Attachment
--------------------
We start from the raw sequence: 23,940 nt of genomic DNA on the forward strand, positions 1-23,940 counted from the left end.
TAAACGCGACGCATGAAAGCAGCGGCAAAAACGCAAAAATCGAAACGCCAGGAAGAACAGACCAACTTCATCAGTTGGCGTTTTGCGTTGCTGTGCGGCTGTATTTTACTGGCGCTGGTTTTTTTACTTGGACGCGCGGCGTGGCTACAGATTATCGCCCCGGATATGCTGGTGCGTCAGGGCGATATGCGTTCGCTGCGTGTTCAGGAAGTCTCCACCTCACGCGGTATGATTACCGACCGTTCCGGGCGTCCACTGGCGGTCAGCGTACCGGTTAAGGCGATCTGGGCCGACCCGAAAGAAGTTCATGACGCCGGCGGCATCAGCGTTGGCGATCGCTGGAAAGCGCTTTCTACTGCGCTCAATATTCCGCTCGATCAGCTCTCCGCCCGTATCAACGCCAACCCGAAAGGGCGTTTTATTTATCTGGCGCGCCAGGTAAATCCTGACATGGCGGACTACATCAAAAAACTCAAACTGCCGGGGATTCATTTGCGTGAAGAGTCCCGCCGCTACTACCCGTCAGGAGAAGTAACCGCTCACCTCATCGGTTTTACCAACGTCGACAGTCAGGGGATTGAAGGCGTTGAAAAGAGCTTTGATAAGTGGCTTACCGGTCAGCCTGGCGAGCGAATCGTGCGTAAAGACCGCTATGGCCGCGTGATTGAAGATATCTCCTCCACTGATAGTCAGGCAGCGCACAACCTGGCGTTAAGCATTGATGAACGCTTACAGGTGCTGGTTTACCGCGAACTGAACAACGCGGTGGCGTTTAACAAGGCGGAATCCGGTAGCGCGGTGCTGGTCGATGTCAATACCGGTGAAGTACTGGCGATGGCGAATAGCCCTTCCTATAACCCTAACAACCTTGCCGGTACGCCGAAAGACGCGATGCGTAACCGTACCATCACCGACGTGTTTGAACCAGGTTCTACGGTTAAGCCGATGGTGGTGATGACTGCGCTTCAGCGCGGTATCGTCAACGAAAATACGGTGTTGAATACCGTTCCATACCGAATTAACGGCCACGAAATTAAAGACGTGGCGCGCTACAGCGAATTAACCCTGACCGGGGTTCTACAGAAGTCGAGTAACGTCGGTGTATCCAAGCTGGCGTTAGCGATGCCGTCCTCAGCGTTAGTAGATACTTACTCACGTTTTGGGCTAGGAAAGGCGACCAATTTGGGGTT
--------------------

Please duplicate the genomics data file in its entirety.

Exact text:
We start from the raw sequence: 23,940 nt of genomic DNA on the forward strand, positions 1-23,940 counted from the left end.
TAAACGCGACGCATGAAAGCAGCGGCAAAAACGCAAAAATCGAAACGCCAGGAAGAACAGACCAACTTCATCAGTTGGCGTTTTGCGTTGCTGTGCGGCTGTATTTTACTGGCGCTGGTTTTTTTACTTGGACGCGCGGCGTGGCTACAGATTATCGCCCCGGATATGCTGGTGCGTCAGGGCGATATGCGTTCGCTGCGTGTTCAGGAAGTCTCCACCTCACGCGGTATGATTACCGACCGTTCCGGGCGTCCACTGGCGGTCAGCGTACCGGTTAAGGCGATCTGGGCCGACCCGAAAGAAGTTCATGACGCCGGCGGCATCAGCGTTGGCGATCGCTGGAAAGCGCTTTCTACTGCGCTCAATATTCCGCTCGATCAGCTCTCCGCCCGTATCAACGCCAACCCGAAAGGGCGTTTTATTTATCTGGCGCGCCAGGTAAATCCTGACATGGCGGACTACATCAAAAAACTCAAACTGCCGGGGATTCATTTGCGTGAAGAGTCCCGCCGCTACTACCCGTCAGGAGAAGTAACCGCTCACCTCATCGGTTTTACCAACGTCGACAGTCAGGGGATTGAAGGCGTTGAAAAGAGCTTTGATAAGTGGCTTACCGGTCAGCCTGGCGAGCGAATCGTGCGTAAAGACCGCTATGGCCGCGTGATTGAAGATATCTCCTCCACTGATAGTCAGGCAGCGCACAACCTGGCGTTAAGCATTGATGAACGCTTACAGGTGCTGGTTTACCGCGAACTGAACAACGCGGTGGCGTTTAACAAGGCGGAATCCGGTAGCGCGGTGCTGGTCGATGTCAATACCGGTGAAGTACTGGCGATGGCGAATAGCCCTTCCTATAACCCTAACAACCTTGCCGGTACGCCGAAAGACGCGATGCGTAACCGTACCATCACCGACGTGTTTGAACCAGGTTCTACGGTTAAGCCGATGGTGGTGATGACTGCGCTTCAGCGCGGTATCGTCAACGAAAATACGGTGTTGAATACCGTTCCATACCGAATTAACGGCCACGAAATTAAAGACGTGGCGCGCTACAGCGAATTAACCCTGACCGGGGTTCTACAGAAGTCGAGTAACGTCGGTGTATCCAAGCTGGCGTTAGCGATGCCGTCCTCAGCGTTAGTAGATACTTACTCACGTTTTGGGCTAGGAAAGGCGACCAATTTGGGGTT